Coping Strategies for Children

Coping Strategies for Children

As a parent, we want the very best for our kids. We want them to be happy, loved, and fulfilled. That’s a reasonable desire. We often think of childhood as that easy, carefree time in our life, but children aren’t exempt from their own unique challenges. One of the best things we can do for our kids, is teaching them how to cope with their emotions during stressful situations.  The ability to cope is not an inherent skill, so it’s our job to guide and prepare them for the frustrations of life.

Having feelings is hard. It’s especially difficult for our little ones. Without words or tools to express how they’re feeling, emotions can get really big, really fast. Fortunately, kids are sponges for information, and teaching your child how to cope with their emotions early on can save them from a lot of trouble down the road.

 

Why are coping skills important?

1 in 6 children in the US have been diagnosed with a mental or behavioral disorder. This may be a surprising statistic, but children are extremely vulnerable to the world around them. If they aren’t taught how to cope with their emotions using positive mechanisms, they will find their own, likely unhealthy and maladaptive ways to handle difficult situations. When we teach our children positive coping strategies, they will learn how to manage stress, setbacks, and disappointments. and become more resilient.

 

Basic Coping Skills

Every disappointment our kids face is a learning opportunity to show them that they are strong and they can handle it. Every child is unique, and what works for one might not work for another. There are also different scenarios where one coping technique might not work as well as another. It’s important to have a variety of tools for them to utilize when big emotions start to arise. Even though they’re children, they still enjoy freedom and options. Giving your child choices in distressing situations, helps them feel like they have some power and autonomy. Below are a few basic skills you can teach your child for when they’re having a hard time. It’s best to teach them when they’re calm and willing to listen.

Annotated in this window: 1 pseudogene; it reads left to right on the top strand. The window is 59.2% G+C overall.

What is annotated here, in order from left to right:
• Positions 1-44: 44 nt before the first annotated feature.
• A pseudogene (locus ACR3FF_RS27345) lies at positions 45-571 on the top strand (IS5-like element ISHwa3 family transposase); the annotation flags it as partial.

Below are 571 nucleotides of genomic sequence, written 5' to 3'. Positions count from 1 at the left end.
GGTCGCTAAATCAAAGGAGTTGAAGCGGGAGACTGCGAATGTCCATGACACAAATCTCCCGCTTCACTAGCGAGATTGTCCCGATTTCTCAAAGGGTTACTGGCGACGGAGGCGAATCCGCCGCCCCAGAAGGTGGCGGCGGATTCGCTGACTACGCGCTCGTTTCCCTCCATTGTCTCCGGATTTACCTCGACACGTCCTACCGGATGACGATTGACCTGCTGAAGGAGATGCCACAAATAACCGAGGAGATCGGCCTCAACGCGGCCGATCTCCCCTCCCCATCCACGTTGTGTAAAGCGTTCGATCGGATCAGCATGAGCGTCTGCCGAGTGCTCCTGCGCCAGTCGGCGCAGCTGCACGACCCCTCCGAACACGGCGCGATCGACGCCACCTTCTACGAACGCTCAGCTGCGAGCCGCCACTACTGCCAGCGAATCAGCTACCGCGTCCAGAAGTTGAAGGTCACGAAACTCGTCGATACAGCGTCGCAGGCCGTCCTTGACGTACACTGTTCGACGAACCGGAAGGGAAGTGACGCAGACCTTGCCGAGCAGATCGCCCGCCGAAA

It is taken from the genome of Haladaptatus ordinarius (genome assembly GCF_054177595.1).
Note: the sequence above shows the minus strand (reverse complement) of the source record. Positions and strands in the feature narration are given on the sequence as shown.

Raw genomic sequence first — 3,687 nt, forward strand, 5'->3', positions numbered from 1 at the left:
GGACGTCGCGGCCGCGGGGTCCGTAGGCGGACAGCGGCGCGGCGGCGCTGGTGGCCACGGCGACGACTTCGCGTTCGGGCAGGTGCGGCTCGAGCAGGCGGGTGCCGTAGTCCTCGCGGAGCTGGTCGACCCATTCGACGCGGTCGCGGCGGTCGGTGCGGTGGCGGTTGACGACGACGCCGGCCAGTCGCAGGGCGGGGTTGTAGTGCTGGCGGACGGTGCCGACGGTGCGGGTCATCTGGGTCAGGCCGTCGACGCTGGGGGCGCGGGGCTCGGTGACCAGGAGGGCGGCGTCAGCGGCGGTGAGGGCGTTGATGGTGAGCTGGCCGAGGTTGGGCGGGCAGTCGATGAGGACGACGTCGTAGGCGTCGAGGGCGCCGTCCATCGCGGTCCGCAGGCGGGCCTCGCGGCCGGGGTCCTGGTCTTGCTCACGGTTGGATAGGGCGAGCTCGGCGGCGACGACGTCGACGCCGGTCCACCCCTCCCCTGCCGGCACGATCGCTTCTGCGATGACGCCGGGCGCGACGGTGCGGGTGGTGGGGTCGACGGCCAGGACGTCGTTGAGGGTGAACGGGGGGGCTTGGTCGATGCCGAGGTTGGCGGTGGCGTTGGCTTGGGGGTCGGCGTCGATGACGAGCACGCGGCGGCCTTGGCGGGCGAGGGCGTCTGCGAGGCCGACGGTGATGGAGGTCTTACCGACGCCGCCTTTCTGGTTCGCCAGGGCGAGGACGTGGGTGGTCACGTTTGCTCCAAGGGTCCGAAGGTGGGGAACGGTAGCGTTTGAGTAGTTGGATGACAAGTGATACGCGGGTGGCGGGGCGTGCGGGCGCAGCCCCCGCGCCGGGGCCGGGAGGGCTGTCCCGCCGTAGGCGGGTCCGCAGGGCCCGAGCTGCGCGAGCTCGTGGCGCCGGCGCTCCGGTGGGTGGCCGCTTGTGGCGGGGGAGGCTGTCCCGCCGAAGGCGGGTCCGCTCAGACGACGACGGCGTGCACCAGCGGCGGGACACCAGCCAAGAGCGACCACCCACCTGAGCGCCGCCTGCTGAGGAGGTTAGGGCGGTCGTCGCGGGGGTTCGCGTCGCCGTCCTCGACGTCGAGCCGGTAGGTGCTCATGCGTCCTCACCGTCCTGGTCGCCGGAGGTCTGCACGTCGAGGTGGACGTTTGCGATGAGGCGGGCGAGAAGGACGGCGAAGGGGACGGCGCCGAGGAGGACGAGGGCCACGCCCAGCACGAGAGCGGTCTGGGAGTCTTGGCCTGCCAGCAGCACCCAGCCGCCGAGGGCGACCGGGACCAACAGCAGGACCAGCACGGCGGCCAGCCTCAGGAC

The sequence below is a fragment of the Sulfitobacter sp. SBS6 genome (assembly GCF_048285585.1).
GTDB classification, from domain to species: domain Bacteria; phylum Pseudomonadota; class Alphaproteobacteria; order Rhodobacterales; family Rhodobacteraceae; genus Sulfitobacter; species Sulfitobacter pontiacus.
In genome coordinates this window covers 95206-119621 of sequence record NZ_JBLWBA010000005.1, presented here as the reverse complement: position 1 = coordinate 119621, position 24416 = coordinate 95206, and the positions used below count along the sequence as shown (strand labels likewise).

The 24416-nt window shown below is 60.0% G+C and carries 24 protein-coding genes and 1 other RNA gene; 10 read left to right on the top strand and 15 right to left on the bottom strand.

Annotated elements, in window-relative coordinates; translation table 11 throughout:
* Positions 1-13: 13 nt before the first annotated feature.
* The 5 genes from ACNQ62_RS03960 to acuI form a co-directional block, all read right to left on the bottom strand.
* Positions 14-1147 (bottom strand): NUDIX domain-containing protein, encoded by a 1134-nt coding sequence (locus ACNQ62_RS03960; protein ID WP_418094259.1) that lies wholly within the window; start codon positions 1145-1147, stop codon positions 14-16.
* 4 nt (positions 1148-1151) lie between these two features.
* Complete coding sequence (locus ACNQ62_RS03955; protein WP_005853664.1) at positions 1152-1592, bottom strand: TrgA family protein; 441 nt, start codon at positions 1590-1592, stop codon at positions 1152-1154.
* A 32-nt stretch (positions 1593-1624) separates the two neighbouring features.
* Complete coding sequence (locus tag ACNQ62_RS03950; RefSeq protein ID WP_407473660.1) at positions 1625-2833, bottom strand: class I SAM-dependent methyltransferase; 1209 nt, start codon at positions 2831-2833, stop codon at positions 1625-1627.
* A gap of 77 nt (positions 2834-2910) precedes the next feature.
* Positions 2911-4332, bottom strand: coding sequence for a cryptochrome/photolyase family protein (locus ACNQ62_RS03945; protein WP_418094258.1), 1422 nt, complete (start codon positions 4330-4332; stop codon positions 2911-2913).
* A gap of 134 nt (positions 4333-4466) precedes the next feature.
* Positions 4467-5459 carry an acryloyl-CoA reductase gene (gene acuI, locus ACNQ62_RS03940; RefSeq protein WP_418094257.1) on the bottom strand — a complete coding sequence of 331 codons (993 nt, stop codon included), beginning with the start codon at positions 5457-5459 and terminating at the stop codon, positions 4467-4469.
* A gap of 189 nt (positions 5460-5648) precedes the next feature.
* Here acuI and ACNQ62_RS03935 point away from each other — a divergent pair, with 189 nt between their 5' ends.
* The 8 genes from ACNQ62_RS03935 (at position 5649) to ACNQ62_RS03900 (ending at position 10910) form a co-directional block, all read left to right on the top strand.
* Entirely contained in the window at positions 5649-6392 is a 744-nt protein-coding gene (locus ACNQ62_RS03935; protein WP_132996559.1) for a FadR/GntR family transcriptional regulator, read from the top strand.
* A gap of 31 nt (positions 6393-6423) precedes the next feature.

Labeling Feelings

Destructive, maladaptive, or avoidant behavior are all nonverbal ways our children tell us they’re feeling heavy emotions. Kids aren’t born with the words to describe how they feel, so they act it out, and it often isn’t pretty. Cultivating an emotional vocabulary should be one of the first steps in teaching your child how to cope. You can start by saying things like, “you must be so frustrated”, or “I can tell you’re feeling sad”. This helps them feel seen and understood, and eventually learn how to label their emotions on their own.

Physical Coping Activities

Physical coping skills are a great option for anger, but of course they can be used for any emotion. When a child is experiencing some form of stress or anger, it often leads to hitting, kicking, biting and other destructive behaviors. Instead, give them ways they can blow off steam without hurting themselves or someone else. There are some examples below, or you could use any physical activity that they enjoy doing.

Calming Coping Activities

Sometimes, exercise and activities that raise our heart rates isn’t the answer. Occasionally it causes overstimulation and escalates tension. Instead, you can try using techniques that help them calm down and self-soothe.

Creative Coping Activities

Kids have wildly large imaginations. You can use this to your advantage. Nurturing creativity will not only help them deal with a myriad of emotions, but it’s also crucial for their social and cognitive development. Creativity also fosters growth and gives children experience trying our new ideas and ways to problem solve.

Social Engagement

Connection is critical for healthy childhood development. It provides them with a sense of security and belonging. Attention seeking behavior might even be an indicator that they’re looking for connection. Provide them with different ways to cultivate connection that will help regulate their nervous system.

 

Need Help?

A parent’s job is the toughest job of all. Not only do you have to help and teach your child to manage their emotions, but you must look out for your own as well. Whether you or your child is struggling to cope with big and heavy emotions, it’s important to reach out for help.

Here at Dr. Messina and Associates, our compassionate team of professionals are qualified to help you at our Flower Mound, Texas, and Southlake, Texas, offices. Our Psychologists, Psychiatrists, and Counselors specialize in cognitive behavioral therapy (CBT), psychological testing, and medication management for a variety of emotional and behavioral health needs. All services are available in-person and online (telehealth). If you or a loved one are seeking help with mental health, we are here to help.

Author
Dr. Michael Messina

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